of each other ideas we have how to reach it
sometimes it may take a bit of time before you begin to see the path but by
gradually making progress there sometimes that clears the the mess out
of the way enough that you can see your path forwards so all of this has been
how to refactor but I need to finish by talking a little bit about why because a
question as often comes up is easy refactoring effectively just wasteful
research we work in fact for a long time in my in my early days that's how people
saw any changes like this of existing code it was just reworking stuff it was
an indication that you failed it was waste the reason that I feel that
refactoring is important comes down to something that i referred to as the
design stamina a hypothesis a long complicated phrase it sounds like one of
these German words right
it basically says if you don't pay attention to design on your system over
time as you continue to develop it seems like you've steadily slowing down until
you reach a point where you seem to make it about any new functionality takes
ages because you're having to the code is fighting you how many people have
worked on projects were had that situation everything slowing down the
code is fighting yeah pretty much everybody if you pay attention to good
design however you can hit another curve in this curve adding new functionality
becomes really easy because you've got all of these nice modules and all you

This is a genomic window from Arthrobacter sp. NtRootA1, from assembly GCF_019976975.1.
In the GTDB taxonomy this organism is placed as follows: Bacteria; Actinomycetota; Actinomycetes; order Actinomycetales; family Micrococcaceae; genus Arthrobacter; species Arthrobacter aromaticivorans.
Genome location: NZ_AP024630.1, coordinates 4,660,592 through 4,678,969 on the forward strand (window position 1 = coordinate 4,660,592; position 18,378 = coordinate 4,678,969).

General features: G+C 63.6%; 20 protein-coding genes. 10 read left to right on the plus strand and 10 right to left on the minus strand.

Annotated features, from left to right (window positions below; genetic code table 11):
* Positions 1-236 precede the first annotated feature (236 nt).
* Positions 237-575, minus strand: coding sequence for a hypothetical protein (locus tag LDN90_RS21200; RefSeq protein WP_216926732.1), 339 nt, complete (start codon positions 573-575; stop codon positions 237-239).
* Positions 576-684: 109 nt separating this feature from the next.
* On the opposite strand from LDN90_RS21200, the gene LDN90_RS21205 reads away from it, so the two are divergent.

got to do is combine the modules together in a slightly different
configuration and you suddenly got some awesome new functionality and you feel
that you've got the code bases now this wonderful collection of components that
you can quickly configure to add new things
how many have worked in code base like that a few usually are less but there's
always some what you want is that better design curve and refactoring is the key
to be able to reach that better design curve
I mean you could do it by coming up with a really wonderful design in advance but
I've mostly by of the hardly ever seen anyone succeed with that what
refactoring does is it constantly keeps your code base in a good state always
pushing you towards that good side of a line if you're diligent about doing that
that allows you to get onto that good curve and what does that mean it means
that you're able to deliver more
functionality more quickly than somebody who's got an ill design code base and
that's the essence of why refactoring matters when I hear people talking about